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In late 2014, the FDA announced that, starting December 17, 2016, all new clinical and nonclinical studies must be submitted electronically and contain data in conformance with the standards specified in FDA’s Data Catalog. This is part of an effort to accelerate the regulatory review process.

At the time of this writing, that deadline is only nine months away. So, the big question looms: Are you 100% ready for FDA submission? Because when December 17th comes, any doubt you have may represent a risk of slowing down the review process. More importantly, you’ll be missing out on an opportunity to get your new drug to market faster than ever before.

ADaM Validation Update from OpenCDISC

May 29, 2015

On March 24, 2015, CDISC published Version 1.3 of its ADaM Validation Rules. The release's main goal was to add new business rules for ADAE (Adverse Events) and BDS-TTE (Time-to-Event Analysis), and, at the same time, clean up some of the checks from the prior release.

But these new rules still don’t provide a complete solution. ADaM validation requires the ability to supplement the ADaM rules with sponsor-specific controlled terminology and value level checks ... and the ability to test those checks with the same software used by the FDA.

Through this webinar, we’ll provide an overview of recent changes and share our experience of the most common issues in ADaM submission data observed across the industry. Our speaker will be Pinnacle 21’s Michael DiGiantomasso. Mike serves on the CDISC’s ADaM Validation sub-team and is a Data Fitness Analyst on the FDA JumpStart project.

For your convenience, we’ll be providing this webinar at two different times.

WEBINAR SESSION 1 WEBINAR SESSION 2
Date: Wed, Jun 3, 2015
Time: 9:00 am EDT
(15:00 CEST)
Length: 1 hour
Date: Thu, Jun 4, 2015
Time: 2:00 pm EDT
(11:00 am PDT)
Length: 1 hour
Register Register

In this webinar, we will cover:

  • Review of all ADaM validation rules and categories
  • Overview of datasets recognized by OpenCDISC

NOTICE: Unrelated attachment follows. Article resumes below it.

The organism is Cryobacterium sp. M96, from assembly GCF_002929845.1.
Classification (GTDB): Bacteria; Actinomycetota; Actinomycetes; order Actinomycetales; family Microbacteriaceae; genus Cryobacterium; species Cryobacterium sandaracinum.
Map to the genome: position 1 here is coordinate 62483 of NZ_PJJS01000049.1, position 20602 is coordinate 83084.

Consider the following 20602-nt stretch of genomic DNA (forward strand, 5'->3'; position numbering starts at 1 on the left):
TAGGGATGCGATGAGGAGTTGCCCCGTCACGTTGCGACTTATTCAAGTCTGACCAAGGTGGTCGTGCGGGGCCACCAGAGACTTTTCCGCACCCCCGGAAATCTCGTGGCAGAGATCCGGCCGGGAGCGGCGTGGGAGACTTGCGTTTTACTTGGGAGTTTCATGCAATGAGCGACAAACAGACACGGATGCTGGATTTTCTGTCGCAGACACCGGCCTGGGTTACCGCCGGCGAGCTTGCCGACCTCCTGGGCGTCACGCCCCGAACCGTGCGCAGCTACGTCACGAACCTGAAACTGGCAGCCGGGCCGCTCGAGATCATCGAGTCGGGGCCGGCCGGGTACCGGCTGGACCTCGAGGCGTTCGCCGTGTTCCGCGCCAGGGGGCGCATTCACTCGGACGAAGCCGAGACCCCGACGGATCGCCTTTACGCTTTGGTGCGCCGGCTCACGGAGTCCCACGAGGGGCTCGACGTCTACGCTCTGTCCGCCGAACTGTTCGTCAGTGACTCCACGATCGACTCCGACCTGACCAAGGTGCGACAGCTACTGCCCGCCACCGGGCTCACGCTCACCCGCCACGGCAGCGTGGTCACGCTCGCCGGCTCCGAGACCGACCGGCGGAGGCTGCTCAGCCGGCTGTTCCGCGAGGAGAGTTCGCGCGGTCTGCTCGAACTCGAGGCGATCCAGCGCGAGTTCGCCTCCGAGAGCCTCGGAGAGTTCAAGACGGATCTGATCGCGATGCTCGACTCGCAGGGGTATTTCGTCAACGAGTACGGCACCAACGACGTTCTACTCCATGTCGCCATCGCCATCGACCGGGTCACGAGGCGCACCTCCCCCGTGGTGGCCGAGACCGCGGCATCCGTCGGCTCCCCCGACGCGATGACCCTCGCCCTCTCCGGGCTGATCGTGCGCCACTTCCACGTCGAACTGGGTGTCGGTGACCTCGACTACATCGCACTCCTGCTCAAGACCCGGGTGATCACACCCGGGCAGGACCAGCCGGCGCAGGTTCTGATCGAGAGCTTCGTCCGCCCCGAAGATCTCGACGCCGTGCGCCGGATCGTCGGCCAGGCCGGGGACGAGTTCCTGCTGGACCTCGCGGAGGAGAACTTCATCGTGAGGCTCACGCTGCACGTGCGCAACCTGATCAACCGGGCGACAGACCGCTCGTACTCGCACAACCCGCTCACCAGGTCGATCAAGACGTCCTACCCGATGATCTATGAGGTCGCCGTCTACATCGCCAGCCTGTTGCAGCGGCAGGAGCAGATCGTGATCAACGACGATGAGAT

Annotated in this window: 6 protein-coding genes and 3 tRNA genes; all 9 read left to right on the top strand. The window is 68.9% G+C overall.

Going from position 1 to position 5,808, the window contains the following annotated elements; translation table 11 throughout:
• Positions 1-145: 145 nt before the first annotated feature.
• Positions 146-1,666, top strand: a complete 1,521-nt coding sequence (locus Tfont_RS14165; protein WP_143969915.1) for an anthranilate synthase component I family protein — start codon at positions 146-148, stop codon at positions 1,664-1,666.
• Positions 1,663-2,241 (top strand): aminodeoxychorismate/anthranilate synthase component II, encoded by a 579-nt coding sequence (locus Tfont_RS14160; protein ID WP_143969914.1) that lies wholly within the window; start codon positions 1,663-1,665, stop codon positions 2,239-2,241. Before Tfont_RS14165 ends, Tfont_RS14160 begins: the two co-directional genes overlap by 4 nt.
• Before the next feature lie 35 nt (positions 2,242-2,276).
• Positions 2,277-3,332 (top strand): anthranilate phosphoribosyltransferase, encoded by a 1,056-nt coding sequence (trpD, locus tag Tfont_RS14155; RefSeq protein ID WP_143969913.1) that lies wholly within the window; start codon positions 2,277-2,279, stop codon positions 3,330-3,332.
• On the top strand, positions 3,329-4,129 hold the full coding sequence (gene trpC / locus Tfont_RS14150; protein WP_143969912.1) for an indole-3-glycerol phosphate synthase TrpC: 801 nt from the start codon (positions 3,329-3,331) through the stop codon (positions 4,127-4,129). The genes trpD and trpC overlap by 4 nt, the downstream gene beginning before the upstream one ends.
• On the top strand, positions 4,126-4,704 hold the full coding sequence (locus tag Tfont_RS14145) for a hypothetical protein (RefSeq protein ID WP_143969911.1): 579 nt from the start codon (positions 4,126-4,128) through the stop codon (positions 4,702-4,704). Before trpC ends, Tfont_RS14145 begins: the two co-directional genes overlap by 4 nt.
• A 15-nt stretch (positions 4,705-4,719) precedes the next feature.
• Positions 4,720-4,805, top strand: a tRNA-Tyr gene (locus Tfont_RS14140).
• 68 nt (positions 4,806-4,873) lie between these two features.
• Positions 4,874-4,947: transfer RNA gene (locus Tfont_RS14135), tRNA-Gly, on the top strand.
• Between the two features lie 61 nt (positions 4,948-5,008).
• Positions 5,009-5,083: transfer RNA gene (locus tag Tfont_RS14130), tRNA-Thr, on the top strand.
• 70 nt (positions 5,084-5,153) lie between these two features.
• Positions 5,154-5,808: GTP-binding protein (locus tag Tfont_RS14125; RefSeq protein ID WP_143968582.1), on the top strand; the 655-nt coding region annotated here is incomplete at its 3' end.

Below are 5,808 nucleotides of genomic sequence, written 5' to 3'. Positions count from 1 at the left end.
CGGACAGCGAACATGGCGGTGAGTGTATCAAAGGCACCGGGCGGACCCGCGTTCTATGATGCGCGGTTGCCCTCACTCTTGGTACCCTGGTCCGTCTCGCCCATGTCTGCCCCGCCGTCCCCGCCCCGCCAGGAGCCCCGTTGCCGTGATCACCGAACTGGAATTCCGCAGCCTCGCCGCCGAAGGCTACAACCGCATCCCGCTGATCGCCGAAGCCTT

• Adding sponsor-specific CT and VLM checks
  • Common ADaM issues in submission data
  • Rules for the upcoming release of ADaM IG v1.1

Best regards.
OpenCDISC Team

CDISC ADaM Validation Update

January 25, 2015

On March 24, 2015, CDISC published Version 1.3 of its ADaM Validation Rules.

So, what’s changed?

In the simplest terms: the release’s biggest enhancement is the ability to recognize and validate ADAE (Adverse Event Analysis) and BDS-TTE (Time-to-Event Analysis) datasets. CDISC has added 75 new rules in total, and, at the same time, cleaned up some of the checks from the prior release to ensure that their failure criteria is machine-testable.

So, what should concern you?

These published business rules conform to the definition of CDISC’s intention that each rule requirement be broken down into its constituent parts and should be machine-testable. For example, a simple rule which states “C BETWEEN A and B” will be stated as C >= A and C<=B. This normalized model works for business requirement capture … but it can make implementation, testing and human understanding more complicated than they need to be.

Beyond that, these newly enhanced ADaM validation rules still don’t provide a complete solution. Since ADaM IG v1.0, CDISC has been providing mere specifications documents. ADaM validation requires more than that. You need the ability to supplement the ADaM rules with sponsor-specific checks, especially for sponsor defined controlled terminology and value level metadata. And you need to be able to test those checks with the same software used by the FDA.